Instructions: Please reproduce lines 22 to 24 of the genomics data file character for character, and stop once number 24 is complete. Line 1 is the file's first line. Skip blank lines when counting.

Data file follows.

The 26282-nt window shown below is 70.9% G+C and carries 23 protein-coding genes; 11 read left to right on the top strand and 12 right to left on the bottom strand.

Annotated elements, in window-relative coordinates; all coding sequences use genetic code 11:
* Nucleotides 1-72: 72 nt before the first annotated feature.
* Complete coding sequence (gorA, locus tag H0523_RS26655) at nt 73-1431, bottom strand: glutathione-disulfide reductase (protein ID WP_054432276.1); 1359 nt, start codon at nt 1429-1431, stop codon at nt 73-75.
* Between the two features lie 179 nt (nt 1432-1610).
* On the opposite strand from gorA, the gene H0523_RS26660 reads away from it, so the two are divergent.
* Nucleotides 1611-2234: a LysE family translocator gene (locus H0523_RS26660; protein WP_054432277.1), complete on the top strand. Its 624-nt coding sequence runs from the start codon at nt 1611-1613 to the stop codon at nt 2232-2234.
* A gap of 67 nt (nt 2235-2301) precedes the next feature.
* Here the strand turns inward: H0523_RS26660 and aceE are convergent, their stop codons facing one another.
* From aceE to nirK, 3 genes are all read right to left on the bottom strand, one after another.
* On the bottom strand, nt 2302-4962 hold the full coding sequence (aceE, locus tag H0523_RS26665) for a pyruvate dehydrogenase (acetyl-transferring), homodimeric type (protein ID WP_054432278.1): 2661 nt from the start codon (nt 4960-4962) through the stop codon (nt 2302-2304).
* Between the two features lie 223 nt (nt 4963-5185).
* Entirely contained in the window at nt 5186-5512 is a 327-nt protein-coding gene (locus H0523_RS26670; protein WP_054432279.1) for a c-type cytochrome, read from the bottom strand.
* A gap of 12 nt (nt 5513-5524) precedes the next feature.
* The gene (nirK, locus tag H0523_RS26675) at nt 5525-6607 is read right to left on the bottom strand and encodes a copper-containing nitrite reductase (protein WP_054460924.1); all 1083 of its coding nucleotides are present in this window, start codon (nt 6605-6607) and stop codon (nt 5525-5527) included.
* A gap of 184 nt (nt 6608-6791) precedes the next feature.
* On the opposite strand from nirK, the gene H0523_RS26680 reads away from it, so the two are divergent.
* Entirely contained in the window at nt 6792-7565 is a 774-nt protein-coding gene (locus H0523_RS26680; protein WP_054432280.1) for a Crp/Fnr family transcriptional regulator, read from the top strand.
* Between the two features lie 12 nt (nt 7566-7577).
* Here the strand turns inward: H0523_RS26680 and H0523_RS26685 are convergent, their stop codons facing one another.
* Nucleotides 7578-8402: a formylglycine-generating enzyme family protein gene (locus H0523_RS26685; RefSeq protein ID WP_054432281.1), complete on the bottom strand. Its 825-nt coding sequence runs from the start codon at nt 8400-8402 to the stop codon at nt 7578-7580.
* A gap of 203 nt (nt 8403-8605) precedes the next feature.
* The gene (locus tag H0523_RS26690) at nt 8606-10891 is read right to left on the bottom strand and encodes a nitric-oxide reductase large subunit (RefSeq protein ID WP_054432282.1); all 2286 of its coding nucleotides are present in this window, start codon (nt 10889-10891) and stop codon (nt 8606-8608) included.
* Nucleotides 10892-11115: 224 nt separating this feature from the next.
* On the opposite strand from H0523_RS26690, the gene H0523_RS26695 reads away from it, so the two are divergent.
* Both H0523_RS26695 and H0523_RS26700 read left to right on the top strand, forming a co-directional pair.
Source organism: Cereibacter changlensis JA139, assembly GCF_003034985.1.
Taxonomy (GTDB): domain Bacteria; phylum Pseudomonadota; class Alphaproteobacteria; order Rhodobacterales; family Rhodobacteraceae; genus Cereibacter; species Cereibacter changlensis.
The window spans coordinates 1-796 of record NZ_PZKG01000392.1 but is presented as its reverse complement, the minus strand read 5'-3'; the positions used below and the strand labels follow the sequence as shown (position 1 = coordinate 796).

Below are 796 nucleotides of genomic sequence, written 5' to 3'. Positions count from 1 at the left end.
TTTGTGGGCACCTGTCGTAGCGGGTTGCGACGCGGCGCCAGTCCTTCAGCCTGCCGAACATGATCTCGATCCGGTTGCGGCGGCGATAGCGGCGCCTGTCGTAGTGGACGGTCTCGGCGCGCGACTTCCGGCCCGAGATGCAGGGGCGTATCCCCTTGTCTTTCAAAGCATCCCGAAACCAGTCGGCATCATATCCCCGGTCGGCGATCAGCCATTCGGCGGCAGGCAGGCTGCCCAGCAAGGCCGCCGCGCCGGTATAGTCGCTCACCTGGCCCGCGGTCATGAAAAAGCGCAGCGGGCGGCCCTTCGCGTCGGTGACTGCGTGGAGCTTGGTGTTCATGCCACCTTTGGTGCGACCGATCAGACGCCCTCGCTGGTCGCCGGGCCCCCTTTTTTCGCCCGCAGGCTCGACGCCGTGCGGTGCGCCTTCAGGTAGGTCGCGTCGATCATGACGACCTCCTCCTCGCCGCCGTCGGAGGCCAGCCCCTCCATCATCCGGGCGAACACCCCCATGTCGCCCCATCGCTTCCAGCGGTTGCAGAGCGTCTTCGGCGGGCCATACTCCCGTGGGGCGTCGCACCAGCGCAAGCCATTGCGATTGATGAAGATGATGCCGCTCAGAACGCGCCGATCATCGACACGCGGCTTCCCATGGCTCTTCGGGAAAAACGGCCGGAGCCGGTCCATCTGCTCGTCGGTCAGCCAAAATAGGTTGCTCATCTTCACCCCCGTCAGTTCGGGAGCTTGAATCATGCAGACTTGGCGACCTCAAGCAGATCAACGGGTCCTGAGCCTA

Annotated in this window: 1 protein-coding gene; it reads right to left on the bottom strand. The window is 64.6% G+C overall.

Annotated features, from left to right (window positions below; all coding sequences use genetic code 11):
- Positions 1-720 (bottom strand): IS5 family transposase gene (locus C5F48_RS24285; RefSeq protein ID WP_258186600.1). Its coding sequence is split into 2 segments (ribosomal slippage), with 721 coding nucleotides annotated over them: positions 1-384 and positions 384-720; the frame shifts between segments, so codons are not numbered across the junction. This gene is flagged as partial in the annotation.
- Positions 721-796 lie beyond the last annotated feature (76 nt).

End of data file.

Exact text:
* A gap of 203 nt (nt 8403-8605) precedes the next feature.
* The gene (locus tag H0523_RS26690) at nt 8606-10891 is read right to left on the bottom strand and encodes a nitric-oxide reductase large subunit (RefSeq protein ID WP_054432282.1); all 2286 of its coding nucleotides are present in this window, start codon (nt 10889-10891) and stop codon (nt 8606-8608) included.
* Nucleotides 10892-11115: 224 nt separating this feature from the next.